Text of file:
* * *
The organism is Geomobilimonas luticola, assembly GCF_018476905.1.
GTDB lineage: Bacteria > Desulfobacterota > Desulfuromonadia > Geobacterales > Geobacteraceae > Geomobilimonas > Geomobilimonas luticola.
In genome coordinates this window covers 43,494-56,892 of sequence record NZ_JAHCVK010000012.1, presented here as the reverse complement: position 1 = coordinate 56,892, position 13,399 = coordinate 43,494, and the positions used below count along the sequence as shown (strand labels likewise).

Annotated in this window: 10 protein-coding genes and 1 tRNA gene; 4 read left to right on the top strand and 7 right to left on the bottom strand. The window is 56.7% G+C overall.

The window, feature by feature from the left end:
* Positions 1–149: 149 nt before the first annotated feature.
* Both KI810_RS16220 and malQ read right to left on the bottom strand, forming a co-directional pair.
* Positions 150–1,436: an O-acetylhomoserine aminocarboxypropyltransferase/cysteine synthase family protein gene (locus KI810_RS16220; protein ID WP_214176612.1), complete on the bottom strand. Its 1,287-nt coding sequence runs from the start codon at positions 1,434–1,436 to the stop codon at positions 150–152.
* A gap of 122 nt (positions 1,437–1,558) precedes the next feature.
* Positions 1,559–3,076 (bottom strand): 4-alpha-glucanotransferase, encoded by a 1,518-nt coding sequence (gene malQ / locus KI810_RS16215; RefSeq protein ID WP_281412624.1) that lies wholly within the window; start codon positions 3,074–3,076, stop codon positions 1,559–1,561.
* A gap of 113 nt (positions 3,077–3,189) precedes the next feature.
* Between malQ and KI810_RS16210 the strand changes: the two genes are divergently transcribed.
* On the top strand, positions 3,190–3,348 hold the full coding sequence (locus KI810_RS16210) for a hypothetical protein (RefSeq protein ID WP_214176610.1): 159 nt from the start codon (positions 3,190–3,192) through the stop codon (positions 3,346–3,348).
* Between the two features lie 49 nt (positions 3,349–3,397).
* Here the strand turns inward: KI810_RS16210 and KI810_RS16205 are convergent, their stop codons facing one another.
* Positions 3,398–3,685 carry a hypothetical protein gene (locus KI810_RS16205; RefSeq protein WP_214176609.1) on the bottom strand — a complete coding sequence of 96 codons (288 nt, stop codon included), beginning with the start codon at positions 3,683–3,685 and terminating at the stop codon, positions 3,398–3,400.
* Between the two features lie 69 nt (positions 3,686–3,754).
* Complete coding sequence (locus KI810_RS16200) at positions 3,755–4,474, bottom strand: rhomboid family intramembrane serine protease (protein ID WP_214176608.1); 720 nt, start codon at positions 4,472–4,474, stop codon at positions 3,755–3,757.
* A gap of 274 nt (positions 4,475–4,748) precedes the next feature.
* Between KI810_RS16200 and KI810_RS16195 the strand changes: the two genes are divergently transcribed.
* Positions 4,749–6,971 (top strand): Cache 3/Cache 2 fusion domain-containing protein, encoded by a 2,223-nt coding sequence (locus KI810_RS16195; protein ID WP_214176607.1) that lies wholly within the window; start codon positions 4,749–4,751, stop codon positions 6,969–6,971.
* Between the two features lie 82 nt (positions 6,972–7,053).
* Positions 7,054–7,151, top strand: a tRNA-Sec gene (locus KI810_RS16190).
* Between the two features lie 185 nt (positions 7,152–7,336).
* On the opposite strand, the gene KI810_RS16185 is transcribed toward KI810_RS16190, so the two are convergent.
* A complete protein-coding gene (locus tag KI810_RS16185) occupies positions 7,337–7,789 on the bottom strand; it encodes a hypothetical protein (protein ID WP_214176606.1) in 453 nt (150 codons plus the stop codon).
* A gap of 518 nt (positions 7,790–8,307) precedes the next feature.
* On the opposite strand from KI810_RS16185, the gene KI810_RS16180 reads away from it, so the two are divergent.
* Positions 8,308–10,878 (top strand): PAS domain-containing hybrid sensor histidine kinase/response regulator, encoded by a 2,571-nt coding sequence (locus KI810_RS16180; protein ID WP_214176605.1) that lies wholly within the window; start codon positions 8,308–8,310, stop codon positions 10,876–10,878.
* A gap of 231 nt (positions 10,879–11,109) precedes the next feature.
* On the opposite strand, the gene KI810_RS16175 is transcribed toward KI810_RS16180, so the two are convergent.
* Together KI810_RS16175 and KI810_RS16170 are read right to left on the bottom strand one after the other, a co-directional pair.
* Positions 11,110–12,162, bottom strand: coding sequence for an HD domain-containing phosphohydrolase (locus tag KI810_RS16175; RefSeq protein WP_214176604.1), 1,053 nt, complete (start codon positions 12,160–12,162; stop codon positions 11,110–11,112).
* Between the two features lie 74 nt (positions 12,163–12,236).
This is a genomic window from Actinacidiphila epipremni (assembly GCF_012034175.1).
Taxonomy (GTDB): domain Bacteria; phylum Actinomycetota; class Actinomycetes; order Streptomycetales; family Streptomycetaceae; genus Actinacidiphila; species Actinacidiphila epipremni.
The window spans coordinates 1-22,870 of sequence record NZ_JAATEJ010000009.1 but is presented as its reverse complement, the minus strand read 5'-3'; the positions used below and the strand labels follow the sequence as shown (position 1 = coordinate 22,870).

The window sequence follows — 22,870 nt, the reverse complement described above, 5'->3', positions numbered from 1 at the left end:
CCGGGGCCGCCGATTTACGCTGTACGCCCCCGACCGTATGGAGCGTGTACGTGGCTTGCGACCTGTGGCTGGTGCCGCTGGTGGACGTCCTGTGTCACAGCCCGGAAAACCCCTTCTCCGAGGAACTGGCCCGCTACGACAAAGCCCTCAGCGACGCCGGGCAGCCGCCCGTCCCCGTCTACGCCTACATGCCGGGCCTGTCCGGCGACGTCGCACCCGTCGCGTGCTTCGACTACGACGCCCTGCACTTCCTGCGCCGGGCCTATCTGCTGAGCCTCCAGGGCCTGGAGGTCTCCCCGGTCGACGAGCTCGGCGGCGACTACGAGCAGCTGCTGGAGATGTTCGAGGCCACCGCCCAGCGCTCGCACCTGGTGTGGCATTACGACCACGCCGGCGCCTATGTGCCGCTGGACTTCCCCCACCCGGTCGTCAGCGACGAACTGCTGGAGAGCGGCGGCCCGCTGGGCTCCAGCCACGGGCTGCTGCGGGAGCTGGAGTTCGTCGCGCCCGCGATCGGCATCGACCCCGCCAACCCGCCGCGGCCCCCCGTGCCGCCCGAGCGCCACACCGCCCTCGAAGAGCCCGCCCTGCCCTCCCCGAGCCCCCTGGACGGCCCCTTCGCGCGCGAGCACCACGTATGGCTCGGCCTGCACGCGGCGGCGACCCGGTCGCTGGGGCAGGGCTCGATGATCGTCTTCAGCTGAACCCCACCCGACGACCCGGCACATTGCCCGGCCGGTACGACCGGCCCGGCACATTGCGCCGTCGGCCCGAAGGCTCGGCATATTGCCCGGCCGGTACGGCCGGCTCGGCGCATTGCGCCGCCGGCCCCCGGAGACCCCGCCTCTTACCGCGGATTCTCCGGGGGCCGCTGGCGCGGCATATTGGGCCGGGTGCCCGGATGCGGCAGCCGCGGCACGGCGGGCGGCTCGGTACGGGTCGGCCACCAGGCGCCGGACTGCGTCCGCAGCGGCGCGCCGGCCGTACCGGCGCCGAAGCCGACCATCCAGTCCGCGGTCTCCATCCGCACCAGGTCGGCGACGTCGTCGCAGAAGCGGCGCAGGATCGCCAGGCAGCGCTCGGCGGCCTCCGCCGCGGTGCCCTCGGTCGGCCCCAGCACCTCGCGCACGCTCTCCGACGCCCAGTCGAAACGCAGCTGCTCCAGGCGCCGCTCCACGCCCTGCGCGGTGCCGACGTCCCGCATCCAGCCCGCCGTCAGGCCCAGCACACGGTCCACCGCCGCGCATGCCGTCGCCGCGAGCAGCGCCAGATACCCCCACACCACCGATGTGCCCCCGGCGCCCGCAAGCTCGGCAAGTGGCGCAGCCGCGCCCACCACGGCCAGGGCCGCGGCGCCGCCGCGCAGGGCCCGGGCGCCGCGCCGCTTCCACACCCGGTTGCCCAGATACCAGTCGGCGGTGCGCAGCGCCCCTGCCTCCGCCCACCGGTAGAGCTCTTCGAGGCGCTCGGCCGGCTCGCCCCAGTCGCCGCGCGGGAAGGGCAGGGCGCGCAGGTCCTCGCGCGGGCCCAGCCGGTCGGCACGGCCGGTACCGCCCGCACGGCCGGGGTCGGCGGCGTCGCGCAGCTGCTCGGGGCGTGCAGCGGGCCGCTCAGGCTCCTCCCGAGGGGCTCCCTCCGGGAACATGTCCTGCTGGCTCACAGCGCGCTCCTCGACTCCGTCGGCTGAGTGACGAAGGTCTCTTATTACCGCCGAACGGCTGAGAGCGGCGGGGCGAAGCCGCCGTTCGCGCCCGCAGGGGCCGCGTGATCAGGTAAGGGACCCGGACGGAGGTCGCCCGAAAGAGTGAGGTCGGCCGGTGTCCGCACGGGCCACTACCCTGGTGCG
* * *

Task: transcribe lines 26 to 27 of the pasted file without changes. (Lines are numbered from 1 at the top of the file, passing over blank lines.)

* A complete protein-coding gene (locus tag KI810_RS16185) occupies positions 7,337–7,789 on the bottom strand; it encodes a hypothetical protein (protein ID WP_214176606.1) in 453 nt (150 codons plus the stop codon).
* A gap of 518 nt (positions 7,790–8,307) precedes the next feature.